Meta's Oversight Board finds cross-check puts 'business concerns' ahead of human rights

The board found numerous flaws in Facebook’s moderation rules for celebs and and VIPs .

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More than a year after Meta asked the Oversight Board to weigh in on its cross-check rules, the group has finally published its full policy advisory on the topic. The board found that the program, which creates a separate content moderation process for certain high-profile users, prioritizes the company’s business over the rights of its users.

“In our review, we found several shortcomings in Meta’s cross-check program,” the board writes in its assessment. “While Meta told the Board that cross-check aims to advance Meta’s human rights commitments, we found that the program appears more directly structured to satisfy business concerns.” Notably, the critique echoes that of whistleblower Frances Haugen, who revealed explosive details about cross-check last year, and has said that Meta “chooses profits over safety.”

Cross-check, or xcheck, is an internal program at Facebook and Instagram that shields celebrities, politicians, and other high-profile users from the company’s automated content moderation systems. Meta has characterized it as a “second layer of review” to avoid mistakenly removing posts. But disclosures made by Haugen showed the program includes millions of accounts, and has enabled billions of views on posts that would have otherwise been taken down. The Oversight Board itself has accused Meta of being not “fully forthcoming” about the program, which was a central issue in the board’s handling of the suspension of former President Donald Trump.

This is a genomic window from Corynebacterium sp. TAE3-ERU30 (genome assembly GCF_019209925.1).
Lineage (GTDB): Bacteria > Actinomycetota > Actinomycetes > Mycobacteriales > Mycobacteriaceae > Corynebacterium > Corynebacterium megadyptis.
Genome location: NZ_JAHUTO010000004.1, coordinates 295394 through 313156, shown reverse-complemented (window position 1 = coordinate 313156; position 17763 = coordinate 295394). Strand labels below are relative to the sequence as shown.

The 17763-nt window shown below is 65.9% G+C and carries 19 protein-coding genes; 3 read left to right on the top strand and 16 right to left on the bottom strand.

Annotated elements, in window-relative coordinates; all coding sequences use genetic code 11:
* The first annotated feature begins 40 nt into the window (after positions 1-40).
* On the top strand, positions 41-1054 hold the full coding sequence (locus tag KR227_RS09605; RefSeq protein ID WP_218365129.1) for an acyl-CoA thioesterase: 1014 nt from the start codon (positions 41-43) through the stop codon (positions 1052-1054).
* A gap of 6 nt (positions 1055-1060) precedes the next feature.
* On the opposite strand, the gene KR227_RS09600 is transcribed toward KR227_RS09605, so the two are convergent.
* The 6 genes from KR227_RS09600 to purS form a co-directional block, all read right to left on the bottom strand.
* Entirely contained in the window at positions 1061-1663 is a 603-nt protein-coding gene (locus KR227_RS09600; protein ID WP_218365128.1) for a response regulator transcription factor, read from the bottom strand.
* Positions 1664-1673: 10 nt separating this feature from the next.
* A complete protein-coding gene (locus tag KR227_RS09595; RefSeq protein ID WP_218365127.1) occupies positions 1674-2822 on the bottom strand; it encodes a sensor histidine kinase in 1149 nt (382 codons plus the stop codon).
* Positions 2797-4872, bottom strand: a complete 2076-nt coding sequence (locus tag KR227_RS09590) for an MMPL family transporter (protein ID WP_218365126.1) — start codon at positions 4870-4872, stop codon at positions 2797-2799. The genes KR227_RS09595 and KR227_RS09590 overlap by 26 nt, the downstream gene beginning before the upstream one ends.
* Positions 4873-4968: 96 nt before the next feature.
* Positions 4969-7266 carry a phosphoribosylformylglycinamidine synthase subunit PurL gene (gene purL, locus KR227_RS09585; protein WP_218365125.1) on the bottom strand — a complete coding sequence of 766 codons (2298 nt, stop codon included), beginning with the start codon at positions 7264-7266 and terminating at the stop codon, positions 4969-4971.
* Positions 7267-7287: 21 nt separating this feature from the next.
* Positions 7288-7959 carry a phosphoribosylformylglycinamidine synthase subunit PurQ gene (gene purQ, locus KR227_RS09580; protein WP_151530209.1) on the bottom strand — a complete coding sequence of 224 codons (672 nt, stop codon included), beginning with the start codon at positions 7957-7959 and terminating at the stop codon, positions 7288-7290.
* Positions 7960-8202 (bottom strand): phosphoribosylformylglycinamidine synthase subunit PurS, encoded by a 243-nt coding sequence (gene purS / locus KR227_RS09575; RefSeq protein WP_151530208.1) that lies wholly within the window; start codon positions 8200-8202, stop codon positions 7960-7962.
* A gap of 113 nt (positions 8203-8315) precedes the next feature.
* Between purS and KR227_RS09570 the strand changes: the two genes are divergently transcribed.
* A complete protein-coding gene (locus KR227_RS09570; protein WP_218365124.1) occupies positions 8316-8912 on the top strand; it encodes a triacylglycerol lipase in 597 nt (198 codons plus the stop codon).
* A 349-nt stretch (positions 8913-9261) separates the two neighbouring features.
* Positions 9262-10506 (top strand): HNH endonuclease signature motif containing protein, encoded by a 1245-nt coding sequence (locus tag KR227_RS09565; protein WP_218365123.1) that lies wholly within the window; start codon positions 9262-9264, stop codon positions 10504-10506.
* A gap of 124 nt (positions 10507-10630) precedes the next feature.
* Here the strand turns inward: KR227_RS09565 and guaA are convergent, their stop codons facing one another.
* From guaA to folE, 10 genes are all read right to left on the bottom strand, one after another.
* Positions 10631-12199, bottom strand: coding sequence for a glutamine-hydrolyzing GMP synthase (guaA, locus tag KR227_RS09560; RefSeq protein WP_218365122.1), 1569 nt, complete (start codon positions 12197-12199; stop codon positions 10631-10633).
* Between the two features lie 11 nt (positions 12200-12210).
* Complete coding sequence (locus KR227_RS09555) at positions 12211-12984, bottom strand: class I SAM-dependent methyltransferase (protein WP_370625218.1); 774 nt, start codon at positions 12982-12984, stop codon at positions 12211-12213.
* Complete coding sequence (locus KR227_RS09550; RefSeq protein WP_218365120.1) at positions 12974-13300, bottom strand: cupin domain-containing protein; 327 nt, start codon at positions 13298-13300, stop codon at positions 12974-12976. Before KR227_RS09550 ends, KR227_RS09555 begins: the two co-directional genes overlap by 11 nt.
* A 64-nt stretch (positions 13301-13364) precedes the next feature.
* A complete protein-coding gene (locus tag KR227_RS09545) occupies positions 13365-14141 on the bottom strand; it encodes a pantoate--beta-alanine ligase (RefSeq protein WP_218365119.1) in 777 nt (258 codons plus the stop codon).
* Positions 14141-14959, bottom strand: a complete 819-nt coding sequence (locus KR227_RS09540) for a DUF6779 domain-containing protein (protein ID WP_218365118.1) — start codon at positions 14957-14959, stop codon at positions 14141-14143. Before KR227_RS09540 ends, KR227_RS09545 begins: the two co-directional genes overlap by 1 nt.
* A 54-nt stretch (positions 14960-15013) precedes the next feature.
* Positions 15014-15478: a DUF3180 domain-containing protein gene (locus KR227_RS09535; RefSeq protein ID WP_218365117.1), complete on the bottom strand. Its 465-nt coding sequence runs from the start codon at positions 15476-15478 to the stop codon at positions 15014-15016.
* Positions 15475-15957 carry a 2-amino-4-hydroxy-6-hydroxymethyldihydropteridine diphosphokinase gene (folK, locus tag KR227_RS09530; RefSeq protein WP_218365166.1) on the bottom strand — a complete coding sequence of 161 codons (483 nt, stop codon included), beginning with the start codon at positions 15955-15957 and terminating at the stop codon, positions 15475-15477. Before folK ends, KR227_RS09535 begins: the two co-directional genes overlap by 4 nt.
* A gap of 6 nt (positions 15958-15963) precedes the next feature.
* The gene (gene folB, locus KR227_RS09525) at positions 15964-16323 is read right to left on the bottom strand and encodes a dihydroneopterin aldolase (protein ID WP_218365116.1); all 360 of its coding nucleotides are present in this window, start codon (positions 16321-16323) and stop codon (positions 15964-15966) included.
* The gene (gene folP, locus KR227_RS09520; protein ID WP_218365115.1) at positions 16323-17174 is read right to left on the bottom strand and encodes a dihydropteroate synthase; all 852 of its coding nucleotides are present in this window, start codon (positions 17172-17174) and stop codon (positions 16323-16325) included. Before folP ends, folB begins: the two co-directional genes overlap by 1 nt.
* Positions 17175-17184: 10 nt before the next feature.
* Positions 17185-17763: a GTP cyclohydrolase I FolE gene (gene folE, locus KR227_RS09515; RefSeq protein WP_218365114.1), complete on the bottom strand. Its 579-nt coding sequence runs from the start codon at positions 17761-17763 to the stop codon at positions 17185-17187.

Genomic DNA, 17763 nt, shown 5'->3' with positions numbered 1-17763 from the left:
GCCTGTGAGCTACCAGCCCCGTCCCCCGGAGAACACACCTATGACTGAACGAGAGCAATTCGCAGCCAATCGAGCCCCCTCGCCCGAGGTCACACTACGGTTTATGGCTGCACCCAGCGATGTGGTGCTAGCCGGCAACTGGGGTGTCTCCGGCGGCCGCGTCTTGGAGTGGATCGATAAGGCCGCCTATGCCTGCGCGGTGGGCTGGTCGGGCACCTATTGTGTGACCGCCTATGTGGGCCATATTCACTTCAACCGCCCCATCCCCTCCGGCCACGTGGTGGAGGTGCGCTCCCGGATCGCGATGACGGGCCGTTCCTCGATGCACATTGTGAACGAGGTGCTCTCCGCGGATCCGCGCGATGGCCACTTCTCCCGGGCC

The Oversight Board’s policy advisory opinion, or PAO, on the program is the most detailed to look to date at Meta’s evolving cross-check rules. The board writes at length about two separate cross-check processes: Early Response Secondary Review (ERSR), which is reserved for certain high-profile users determined by Meta, and General Secondary Review (GSR), a newer system that uses an algorithm to automatically flag some types of posts from across its platform for additional review. GSR, which can apply to content from any Facebook or Instagram user, began in 2021 “in response to criticism” related to Haugen’s disclosures in the Facebook Papers.

But according to the Oversight Board, both cross-check systems have serious issues. Both operate with a “consistent backlog of cases,” which lengthens the amount of time potentially rule-breaking content is left up. “Meta told the Board, that, on average, it can take more than five days to reach a decision on content from users on its cross-check lists,” the group notes. “This means that, because of cross-check, content identified as breaking Meta’s rules is left up on Facebook and Instagram when it is most viral and could cause harm.”